Peer Review: A Critical Inquiry

Peer Review: A Critical Inquiry

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Peer review is the process by which submissions to journals and presses are evaluated with regard to suitability for publication. Armed with the results of numerous empirical studies, critics have leveled a variety of harsh charges against peer review such as: reviewers and editors are biased toward authors from prestigious institutions, peer review is biased toward established ideas, and it does a poor job of detecting errors and fraud. While an immense literature has sprouted on peer review in the sciences and social sciences, Peer Review is the first book-length, wide-ranging study of peer review that utilizes methods and resources of contemporary philosophy. Its six chapters cover the following topics: the tension between peer review and the liberal notion that truth emerges when ideas proliferate in the marketplace of ideas; arguments for and against blind review of submissions; the alleged conservatism of peer review; the anomalous nature of book reviewing; the status of non-peer-reviewed publications, such as invited articles or Internet publications, in tenure and promotion cases; and the future of peer review in the age of the Internet. The author has also included several key readings about peer review.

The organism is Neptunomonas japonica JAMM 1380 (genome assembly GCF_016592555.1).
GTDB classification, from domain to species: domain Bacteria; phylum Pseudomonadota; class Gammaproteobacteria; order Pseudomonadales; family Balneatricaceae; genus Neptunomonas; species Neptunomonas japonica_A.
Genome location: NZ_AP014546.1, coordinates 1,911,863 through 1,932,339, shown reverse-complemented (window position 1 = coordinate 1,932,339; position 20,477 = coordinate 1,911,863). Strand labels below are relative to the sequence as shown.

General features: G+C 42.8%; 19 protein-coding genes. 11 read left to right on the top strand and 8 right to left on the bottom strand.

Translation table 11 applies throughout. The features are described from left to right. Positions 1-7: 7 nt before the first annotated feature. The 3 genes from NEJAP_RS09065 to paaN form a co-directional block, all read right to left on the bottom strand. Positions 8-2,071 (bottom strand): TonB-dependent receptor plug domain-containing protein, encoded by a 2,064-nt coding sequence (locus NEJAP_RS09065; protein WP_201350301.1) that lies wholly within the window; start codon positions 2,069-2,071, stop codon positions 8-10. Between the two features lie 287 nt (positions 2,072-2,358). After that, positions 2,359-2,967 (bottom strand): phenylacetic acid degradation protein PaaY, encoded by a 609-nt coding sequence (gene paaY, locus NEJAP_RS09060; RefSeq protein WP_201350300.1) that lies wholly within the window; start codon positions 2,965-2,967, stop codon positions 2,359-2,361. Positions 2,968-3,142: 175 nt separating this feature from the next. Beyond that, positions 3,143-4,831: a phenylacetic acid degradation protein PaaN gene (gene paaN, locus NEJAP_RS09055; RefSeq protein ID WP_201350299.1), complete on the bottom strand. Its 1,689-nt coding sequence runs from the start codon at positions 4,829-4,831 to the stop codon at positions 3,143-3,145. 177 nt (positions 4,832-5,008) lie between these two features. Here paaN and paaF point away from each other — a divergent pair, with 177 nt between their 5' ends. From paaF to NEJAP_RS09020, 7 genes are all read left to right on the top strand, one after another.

Product Details

ISBN-13: 9780742514355
Publisher: Rowman & Littlefield Publishers, Inc.
Publication date: 11/04/2004
Series: Issues in Academic Ethics Series
Edition description: New Edition
Pages: 264
Product dimensions: 6.06(w) x 8.96(h) x 0.56(d)

About the Author

David Shatz is professor of philosophy at Yeshiva University. He has published articles and reviews in the fields of epistemology, free will, philosophy of religion, medical ethics, medieval Jewish philosophy, and contemporary Jewish philosophy.

Table of Contents

Chapter 2 Introduction Chapter 3 Peer Review and the Marketplace of Ideas Chapter 4 Bias and Anonymity in the Peer Review Process Chapter 5 Is Peer Review Inherently Conservative? Should It Be? Chapter 6 Peerless Review: The Strange Case of Book Reviews Chapter 7 What Should Count? Chapter 8 Where Do We Go From Here? Peer Review in the Age of the Internet Part 9 Supplementary Essays Chapter 10 Ethics and Manuscript Reviewing Chapter 11 Why Be My Colleague's Keeper? Moral Justifications for Peer Review Chapter 12 Peer Review Practices of Psychological Journals: The Fate of Published Articles, Submitted Again Chapter 15 No Bias, No Merit: The Case Against Blind Submission Chapter 16 Fish on Blind Submission Chapter 17 Reply to Skoblow Chapter 18 Revelation: a Physicist Experiments with Cultural Studies Chapter 23 The Invisible Hand of Peer Review

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